Yap, time for stories again…
“Far up in the mountains of the Province of Hunan in the central part of China, there once lived in a small village a rich gentleman who had only one child. This girl was the very joy of her father’s life.
Now Mr. Min, for that was this gentleman’s name, was famous throughout the whole district for his learning, and, as he was also the owner of much property, he spared no effort to teach Honeysuckle everything he could, and to give her everything she craved. Of course this was enough to spoil most children, but Honeysuckle was not at all like other children. As sweet as the flower from which she took her name, she listened to her father’s slightest command, and obeyed without ever waiting to be told a second time.
One day when Honeysuckle was sitting inside a shady pavilion that overlooked a tiny fish-pond, she was suddenly seized with a violent stomach-ache. Frantic with pain, she told a servant to summon her father, and then without further ado, she fell over in a faint upon the ground.
When Mr. Min reached his daughter’s side, she was still unconscious. After sending for the family physician to come as fast as he can, he got his daughter to bed, but although she recovered from her fainting fit, the extreme pain continued until the poor girl was almost dead from exhaustion.
Now, when the doctor arrived and peered at her from under his gigantic spectacles, he could not discover the cause of her trouble. Poor Honeysuckle lay in agony for three days, all the time growing weaker and weaker from loss of sleep. Every great doctor in the district had been summoned for consultation, but all to no avail.
Mr. Min sent out a proclamation in every direction, describing his daughter’s illness, and offering to bestow on her a handsome dowry and give her in marriage to whoever should be the means of bringing her back to health and happiness. He then sat at her bedside and waited, feeling that he had done all that was in his power. There were many answers to his invitation. Physicians, old and young, came from every part of the Empire to try their skill, and when they had seen poor Honeysuckle and also the huge pile of silver her father offered as a wedding gift, they all fought with might and main for her life; some having been attracted by her great beauty and excellent reputation, others by the tremendous reward.
But, alas for poor Honeysuckle! Not one of all those wise men could cure her! One day, when she was feeling a slight change for the better, she called her father, and, clasping his hand with her tiny one said, “Were it not for your love I would give up this hard fight and pass over into the dark wood. For your sake, because I am your only child, and especially because you have no son, I have struggled hard to live, but now I feel that the next attack of that dreadful pain will carry me away. And oh, I do not want to die!”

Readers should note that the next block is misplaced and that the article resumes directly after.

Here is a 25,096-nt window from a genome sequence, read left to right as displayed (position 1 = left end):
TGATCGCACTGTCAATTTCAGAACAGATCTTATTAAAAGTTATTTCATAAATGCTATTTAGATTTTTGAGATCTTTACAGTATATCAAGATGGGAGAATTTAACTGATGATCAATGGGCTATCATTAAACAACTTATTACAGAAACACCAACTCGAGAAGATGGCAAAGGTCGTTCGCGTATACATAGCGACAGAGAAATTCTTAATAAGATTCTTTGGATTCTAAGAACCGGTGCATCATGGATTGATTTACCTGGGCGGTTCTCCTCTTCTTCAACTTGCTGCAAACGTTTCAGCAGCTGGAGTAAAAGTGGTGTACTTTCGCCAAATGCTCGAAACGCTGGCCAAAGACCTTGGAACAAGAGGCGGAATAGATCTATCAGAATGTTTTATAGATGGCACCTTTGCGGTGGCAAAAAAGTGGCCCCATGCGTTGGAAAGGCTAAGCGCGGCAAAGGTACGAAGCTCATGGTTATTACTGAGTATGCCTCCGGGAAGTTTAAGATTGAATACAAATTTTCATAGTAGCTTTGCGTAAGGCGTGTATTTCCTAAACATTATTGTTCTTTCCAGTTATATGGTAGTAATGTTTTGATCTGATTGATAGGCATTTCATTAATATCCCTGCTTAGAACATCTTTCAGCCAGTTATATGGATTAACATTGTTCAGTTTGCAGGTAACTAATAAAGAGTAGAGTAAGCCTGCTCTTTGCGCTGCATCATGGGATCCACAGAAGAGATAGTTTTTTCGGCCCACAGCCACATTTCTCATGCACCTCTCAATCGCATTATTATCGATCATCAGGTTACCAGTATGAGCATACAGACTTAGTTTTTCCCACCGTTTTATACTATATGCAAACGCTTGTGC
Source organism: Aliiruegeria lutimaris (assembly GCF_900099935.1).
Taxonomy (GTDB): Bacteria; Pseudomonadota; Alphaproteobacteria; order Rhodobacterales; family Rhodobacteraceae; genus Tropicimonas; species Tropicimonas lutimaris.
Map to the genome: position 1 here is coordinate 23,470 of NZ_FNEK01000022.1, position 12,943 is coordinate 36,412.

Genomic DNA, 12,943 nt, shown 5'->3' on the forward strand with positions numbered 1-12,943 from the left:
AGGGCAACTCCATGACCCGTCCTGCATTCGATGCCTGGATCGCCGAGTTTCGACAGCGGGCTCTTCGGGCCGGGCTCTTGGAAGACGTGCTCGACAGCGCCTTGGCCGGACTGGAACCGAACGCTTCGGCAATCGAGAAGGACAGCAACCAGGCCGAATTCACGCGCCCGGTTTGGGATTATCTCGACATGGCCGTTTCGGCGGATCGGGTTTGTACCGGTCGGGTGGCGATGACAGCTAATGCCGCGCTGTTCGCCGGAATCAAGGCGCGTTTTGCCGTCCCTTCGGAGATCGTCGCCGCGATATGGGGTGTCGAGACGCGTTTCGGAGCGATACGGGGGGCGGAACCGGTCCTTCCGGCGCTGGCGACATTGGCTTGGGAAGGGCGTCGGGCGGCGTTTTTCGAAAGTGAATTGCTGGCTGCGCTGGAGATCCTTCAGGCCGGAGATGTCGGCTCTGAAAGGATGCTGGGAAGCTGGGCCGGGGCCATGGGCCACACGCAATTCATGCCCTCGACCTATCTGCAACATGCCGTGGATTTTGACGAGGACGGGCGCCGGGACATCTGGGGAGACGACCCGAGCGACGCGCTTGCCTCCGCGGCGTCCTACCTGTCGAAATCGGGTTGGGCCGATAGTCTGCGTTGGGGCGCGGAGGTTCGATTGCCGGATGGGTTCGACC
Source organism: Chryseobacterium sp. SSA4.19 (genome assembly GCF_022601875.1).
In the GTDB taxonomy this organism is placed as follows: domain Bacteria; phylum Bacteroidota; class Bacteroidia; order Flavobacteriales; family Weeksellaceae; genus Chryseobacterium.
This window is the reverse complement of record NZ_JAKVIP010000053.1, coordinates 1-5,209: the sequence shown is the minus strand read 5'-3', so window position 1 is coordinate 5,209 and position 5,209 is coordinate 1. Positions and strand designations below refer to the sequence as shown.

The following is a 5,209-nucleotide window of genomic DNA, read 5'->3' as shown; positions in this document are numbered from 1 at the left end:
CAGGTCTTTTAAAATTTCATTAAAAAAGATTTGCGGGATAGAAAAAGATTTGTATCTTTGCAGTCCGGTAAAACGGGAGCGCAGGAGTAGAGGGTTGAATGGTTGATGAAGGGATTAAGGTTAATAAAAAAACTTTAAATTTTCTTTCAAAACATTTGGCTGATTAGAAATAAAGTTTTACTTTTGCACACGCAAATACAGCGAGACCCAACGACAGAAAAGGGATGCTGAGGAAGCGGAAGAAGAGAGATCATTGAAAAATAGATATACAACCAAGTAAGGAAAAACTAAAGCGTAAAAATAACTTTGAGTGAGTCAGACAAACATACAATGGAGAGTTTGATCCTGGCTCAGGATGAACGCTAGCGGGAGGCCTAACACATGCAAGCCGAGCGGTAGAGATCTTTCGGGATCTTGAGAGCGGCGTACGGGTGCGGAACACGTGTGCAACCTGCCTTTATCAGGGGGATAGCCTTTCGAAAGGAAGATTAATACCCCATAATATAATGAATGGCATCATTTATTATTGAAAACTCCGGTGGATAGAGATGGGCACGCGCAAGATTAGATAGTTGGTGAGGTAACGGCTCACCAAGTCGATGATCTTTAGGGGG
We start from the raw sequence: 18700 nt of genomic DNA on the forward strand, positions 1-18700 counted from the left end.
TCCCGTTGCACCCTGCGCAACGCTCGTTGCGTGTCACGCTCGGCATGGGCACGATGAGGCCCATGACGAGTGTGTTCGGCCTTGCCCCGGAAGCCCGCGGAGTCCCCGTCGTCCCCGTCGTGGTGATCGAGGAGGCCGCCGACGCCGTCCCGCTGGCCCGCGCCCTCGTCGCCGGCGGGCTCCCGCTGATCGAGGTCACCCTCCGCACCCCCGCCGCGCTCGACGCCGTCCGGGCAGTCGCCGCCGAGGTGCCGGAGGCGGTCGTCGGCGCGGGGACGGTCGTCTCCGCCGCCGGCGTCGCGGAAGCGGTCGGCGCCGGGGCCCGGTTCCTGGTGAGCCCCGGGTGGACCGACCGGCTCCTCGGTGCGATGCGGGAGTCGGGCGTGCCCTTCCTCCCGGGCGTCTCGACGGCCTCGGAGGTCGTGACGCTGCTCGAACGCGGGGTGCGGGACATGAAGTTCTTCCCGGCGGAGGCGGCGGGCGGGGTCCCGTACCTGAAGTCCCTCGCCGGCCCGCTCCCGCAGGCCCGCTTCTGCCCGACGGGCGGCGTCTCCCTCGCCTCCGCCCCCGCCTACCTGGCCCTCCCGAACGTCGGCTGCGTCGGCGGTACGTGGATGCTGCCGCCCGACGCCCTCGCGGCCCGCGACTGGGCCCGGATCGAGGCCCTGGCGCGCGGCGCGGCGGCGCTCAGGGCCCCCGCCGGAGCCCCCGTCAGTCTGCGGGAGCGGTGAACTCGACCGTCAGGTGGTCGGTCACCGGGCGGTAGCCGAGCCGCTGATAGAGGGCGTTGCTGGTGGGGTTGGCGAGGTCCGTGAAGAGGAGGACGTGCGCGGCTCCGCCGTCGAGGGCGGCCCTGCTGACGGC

Here Honeysuckle wept as if her heart would break, and her old father wept too, for the more she suffered the more he loved her.
Just then her face began to turn pale. “It is coming! The pain is coming, father! Very soon I shall be no more. Good-bye, father! Good-bye; good-bye!” Here her voice broke and a great sob almost broke her father’s heart. He turned away from her bedside; he could not bear to see her suffer. He walked outside and sat down on a rustic bench; his head fell upon his bosom, and the great salt tears trickled down his long grey beard.
As Mr. Min sat thus overcome with grief, he was startled at hearing a low whine. Looking up he saw, to his astonishment, a large, shaggy mountain dog. The huge beast looked into the old man’s eyes with so intelligent and human an expression, with such a sad and wistful gaze, that the greybeard addressed him, saying, “Why have you come? To cure my daughter?”
The dog replied with three short barks, wagging his tail vigorously and turning toward the half-opened door that led into the room where the girl lay.
By this time, willing to try any chance whatever of reviving his daughter, Mr. Min bade the animal follow him into Honeysuckle’s apartment. Placing his forepaws upon the side of her bed, the dog looked long and steadily at the wasted form before him and held his ear intently for a moment over the maiden’s heart. Then, with a slight cough he deposited from his mouth into her outstretched hand, a tiny stone. Touching her wrist with his right paw, he motioned to her to swallow the stone.
“Yes, my dear, obey him,” counselled her father, as she turned to him inquiringly, “for good Doctor Dog has been sent to your bedside by the mountain fairies, who have heard of your illness and who wish to invite you back to life again.”
… The collection of stories is coming from books or net sources.Enjoy it!